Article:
Bringing hope to the abused

This graduate of Compassion’s Leadership Development Program was barely even able to attend school as a girl. But now she is working as a prosecutor to defend abused women and children.

Leticia Judith Ochoa Contreras, adult woman, wearing a green shirt, glasses, sits at her office desk and works in the Public Prosecutor’s Office in the Abuse Women and Children’s area, holds a phone to her head, speaking on the phone, working, looking at computer screen, monitor, computer, keyboard, office desk space.

Standing in the doorway to her office, Leticia Ochoa Contreras greets you with confidence and a beaming smile. This successful woman is a lawyer, defending the cases of abused women and children in Guatemala. Seeing her today, it is hard to believe that she was once quiet and withdrawn—a girl with no dreams and little hope of an education.

Leticia’s family worked in agriculture on the outskirts of Guatemala City. Her parents thought school wasn’t relevant to real life. Instead, they urged their children to start working at an early age. Their family isn’t an anomaly—one quarter of children in Guatemala between the ages of 5 and 14 are engaged in child labour.

“Getting an academic degree was not important to my family,” says Lety, as her friends and family call her. Lety’s father only completed middle school, and her mother only reached the fourth grade. “But despite our limitations and mindset, my parents decided that I should at least try to go to elementary school.”

Lety was seven when she started going to school. She felt excluded from the rest of the children because she couldn’t afford school supplies or nice clothing, so instead of going to recess, Lety would stay in the classroom to study. She had no friends.

Lety’s mom started to worry. So when she heard that a church near their home had started a new program for children, she thought it could be the perfect opportunity for Lety to make friends.

Lety still remembers the first few times she went to the Compassion centre.

“I realized that we all had the same background,” she says. “I did not feel inferior to anyone, and it was the first time I was able to make friends.”

Leticia Judith Ochoa Contreras, adult woman, wearing a pink shirt stands in front of a group of boys and girls, teenagers, youth, teens, in a classroom, class, as a youth leader at church and the center, as a mentor and posing in a class portrait with her students behind her sitting at their desks, mentoring.

Soon, Lety got a sponsor.

“After a couple of months of going to the centre, I heard my tutor yell, ‘Lety, you’ve got mail!’ Thinking that someone took the time to write me a letter made me feel like the most important girl in the whole world,” says Lety.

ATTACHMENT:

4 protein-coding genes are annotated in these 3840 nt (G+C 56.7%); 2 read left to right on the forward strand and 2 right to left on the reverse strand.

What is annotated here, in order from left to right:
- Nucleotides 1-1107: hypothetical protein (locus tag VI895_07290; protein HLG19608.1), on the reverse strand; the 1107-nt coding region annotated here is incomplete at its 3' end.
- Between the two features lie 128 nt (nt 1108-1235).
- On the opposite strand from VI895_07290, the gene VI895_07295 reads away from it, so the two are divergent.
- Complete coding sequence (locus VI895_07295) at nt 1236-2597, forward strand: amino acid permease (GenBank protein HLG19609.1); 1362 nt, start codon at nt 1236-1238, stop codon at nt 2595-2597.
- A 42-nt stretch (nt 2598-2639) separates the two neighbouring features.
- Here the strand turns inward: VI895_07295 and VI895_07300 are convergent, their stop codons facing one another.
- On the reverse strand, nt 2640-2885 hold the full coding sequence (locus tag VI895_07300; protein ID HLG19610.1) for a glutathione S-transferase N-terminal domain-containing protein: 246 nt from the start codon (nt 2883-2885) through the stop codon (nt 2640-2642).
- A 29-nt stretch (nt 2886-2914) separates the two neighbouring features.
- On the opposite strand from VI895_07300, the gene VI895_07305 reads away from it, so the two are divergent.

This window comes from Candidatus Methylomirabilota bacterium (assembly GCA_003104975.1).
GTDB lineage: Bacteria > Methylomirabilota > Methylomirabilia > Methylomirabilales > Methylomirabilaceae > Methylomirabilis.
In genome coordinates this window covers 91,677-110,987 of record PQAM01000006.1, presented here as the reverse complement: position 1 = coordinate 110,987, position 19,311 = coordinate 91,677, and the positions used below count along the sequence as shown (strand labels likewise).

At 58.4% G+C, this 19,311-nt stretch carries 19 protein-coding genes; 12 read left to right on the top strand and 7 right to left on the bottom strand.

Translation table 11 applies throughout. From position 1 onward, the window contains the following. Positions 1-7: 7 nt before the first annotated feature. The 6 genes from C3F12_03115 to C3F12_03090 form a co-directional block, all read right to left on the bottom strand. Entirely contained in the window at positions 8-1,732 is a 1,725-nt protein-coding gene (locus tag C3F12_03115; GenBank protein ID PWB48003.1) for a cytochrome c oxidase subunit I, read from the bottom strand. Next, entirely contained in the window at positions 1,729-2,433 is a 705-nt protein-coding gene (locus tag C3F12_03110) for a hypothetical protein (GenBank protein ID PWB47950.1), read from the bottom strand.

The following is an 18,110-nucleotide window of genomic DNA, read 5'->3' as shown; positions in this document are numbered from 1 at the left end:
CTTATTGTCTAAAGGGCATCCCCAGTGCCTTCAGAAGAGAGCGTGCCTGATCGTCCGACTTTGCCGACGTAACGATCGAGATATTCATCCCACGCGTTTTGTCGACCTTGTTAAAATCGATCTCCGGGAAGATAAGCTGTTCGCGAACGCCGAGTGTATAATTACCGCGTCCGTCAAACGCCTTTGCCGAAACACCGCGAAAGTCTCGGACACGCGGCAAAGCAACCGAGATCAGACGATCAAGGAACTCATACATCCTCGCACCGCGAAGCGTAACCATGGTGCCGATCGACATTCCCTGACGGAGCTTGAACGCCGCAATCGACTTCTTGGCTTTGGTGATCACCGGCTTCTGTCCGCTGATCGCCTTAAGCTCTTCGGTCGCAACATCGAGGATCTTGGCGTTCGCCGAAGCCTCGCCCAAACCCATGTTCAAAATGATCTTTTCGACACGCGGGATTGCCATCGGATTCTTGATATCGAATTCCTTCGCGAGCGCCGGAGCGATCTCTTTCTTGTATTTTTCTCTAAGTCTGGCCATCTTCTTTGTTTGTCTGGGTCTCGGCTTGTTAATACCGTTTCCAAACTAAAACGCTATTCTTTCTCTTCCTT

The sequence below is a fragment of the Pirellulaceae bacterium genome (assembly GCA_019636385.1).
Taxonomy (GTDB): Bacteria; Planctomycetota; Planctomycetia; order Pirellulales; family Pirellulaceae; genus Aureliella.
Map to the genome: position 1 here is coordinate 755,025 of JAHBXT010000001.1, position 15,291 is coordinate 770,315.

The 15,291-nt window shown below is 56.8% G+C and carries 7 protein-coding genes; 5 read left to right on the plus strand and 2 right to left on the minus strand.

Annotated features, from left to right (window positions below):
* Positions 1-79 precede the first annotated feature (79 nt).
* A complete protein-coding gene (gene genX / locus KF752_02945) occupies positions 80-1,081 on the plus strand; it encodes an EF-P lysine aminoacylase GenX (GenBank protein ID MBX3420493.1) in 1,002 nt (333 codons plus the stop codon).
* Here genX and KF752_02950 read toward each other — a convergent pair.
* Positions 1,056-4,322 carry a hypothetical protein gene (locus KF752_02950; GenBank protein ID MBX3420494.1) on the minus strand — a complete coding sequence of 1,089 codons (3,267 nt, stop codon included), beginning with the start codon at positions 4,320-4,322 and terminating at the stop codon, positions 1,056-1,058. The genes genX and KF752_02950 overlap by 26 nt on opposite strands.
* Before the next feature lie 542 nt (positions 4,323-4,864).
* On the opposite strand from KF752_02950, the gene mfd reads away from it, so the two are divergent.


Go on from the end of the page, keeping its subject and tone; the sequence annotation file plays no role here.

She was sponsored by a woman named Denise, and over the years they got to know each other through letters. Lety would read the letters over and over, and her sense of purpose began to grow.

“My sponsor and her family always wrote how much they loved me and that they were praying for me. I felt a great sense of responsibility towards them,” says Lety. “They were investing time and money in me and I wanted them to feel like they were doing the right thing.”

Around that same time, Lety began working on her “My Plan for Tomorrow.” This is a booklet used worldwide with Compassion youth age 12 and older to help them plan for their future. Youth write down their goals for one, five and 10 years. At the end of every year, they evaluate their goals and decide how to move forward.

“As a child, it was a challenge for me to think what my goals in life were when I did not have the money to pursue those dreams,” Lety says. “Nonetheless, my tutor insisted that I fill out the booklet, and since I was always drawn into helping women and children, that is exactly what I wrote in My Plan for Tomorrow.”

As the years passed, Lety honed her vision. And when she learned that there were people called prosecutors who helped victims of abuse, she knew it was exactly what she wanted to do.

With Compassion’s help through the Leadership Development Program, Lety began to study law at university. She knew a prosecutor could not be shy but had to speak with conviction, so with the guidance of the program, Lety learned how to come out of her shell and be a confident leader of others.

Leticia Judith Ochoa Contreras, adult woman, wearing a green shirt, glasses, works in the Public Prosecutor’s Office in the Abuse Women and Children’s area, and stands outside in a portrait close-up, “Ministerio Público, Ciencia, Verdad y Justicia” which means “Public Prosecutor’s Office, Science, Truth and Justice”

After more than five years of hard work, Lety graduated. She then got her dream job in Guatemala’s Office for Abused Women and Children, where she is in charge of investigating and collecting evidence for cases of physical, sexual and psychological abuse, and bringing the perpetrators to justice.

Lety has now been a prosecutor for more than seven years, and there is no trace of that shy girl who used to hide in a classroom. Instead, Lety has become an influential woman, at work and in her community. At her church, she serves as a youth leader, teaching teens to plan for their goals.

“I try to motivate them and challenge them to fight for their dreams,” she says proudly.

Compassion’s mission is to release children from poverty in Jesus’ name. That includes being released from thoughts of defeat and replacing them with dreams for a better future—something Lety is now passing on to the next generation.

By Isi Salazar, Compassion Guatemala

Written by: Compassion Canada